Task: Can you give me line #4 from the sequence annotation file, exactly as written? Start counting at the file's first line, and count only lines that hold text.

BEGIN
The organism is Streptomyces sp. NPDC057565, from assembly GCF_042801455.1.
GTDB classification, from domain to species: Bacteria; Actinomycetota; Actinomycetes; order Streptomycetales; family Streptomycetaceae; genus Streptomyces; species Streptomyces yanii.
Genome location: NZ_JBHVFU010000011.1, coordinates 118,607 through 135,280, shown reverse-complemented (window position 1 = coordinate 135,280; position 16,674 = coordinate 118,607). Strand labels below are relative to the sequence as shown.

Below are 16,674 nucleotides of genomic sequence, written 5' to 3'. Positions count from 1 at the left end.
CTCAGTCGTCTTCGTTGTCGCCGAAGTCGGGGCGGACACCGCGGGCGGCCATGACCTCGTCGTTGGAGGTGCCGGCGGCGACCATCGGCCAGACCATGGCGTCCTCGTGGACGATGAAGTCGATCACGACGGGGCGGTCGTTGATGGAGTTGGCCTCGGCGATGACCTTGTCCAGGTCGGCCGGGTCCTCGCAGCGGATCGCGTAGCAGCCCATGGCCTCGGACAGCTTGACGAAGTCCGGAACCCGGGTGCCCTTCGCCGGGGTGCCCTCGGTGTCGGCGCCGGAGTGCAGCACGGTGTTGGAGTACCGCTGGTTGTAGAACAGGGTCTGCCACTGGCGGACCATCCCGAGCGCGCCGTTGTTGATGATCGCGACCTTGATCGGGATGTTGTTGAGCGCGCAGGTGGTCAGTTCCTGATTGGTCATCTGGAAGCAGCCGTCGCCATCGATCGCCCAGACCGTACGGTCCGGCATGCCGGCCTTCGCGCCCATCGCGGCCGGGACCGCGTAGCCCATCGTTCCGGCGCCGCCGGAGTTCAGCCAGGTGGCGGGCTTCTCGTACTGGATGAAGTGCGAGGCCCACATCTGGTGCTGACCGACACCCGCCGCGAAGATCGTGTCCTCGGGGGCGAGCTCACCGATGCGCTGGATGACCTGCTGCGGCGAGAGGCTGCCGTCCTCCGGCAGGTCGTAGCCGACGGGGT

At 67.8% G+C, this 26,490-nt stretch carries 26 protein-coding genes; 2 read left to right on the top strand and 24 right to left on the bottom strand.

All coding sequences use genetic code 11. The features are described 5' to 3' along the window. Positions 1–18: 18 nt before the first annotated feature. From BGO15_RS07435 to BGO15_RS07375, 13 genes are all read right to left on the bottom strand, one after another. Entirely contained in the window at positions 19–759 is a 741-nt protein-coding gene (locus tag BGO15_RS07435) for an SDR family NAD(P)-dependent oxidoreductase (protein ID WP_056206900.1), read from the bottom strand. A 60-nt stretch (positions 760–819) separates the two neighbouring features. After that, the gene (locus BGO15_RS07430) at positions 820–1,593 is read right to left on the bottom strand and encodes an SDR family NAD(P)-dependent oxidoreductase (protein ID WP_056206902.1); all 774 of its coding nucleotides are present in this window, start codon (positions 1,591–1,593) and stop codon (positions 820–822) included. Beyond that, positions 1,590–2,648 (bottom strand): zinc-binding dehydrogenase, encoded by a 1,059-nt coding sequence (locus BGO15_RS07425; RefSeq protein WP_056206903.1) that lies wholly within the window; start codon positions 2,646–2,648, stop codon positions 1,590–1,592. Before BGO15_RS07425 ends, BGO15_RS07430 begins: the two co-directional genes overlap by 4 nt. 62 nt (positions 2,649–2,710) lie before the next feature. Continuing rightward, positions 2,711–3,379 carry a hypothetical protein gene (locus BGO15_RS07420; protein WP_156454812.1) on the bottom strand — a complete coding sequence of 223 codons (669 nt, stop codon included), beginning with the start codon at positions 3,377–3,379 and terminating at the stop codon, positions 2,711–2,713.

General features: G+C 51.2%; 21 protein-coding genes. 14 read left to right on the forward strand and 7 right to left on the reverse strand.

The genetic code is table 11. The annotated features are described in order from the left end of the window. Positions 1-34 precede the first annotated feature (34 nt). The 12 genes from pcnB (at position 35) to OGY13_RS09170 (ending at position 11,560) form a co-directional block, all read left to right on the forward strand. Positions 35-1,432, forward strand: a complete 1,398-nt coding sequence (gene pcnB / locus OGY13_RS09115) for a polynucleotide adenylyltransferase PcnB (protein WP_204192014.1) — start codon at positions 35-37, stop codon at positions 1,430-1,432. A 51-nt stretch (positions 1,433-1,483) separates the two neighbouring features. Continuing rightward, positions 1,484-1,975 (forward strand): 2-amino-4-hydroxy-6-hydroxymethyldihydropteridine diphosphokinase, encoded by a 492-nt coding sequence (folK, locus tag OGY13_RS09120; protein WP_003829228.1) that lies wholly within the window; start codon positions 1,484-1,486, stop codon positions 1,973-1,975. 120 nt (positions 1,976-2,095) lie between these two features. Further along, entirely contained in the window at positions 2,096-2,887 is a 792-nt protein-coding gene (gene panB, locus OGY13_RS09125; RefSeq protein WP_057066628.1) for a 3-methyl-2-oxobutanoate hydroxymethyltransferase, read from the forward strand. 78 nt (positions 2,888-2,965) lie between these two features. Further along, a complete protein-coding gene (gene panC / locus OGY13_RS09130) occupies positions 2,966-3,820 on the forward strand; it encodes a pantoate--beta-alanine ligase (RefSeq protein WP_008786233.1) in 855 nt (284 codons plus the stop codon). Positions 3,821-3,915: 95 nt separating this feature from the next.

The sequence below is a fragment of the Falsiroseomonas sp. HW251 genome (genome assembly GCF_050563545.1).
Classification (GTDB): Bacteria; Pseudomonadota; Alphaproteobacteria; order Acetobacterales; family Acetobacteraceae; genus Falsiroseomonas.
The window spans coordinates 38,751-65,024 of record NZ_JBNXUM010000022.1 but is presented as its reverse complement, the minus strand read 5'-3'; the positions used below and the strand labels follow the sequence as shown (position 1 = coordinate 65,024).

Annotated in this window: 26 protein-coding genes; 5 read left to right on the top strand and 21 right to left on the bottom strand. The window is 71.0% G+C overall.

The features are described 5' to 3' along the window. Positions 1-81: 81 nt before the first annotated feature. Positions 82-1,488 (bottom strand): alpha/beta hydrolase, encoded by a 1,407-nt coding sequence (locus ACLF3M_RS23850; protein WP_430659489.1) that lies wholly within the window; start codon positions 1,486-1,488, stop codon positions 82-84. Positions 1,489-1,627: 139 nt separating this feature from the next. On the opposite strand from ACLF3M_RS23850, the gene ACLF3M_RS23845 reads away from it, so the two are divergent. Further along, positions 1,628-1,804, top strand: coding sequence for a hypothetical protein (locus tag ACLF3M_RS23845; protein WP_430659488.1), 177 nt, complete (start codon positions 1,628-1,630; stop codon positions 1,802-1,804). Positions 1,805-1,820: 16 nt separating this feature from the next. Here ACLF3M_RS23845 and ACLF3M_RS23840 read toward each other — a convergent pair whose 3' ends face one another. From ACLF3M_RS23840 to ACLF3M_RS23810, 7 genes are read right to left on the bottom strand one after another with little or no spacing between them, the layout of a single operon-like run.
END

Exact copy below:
Below are 16,674 nucleotides of genomic sequence, written 5' to 3'. Positions count from 1 at the left end.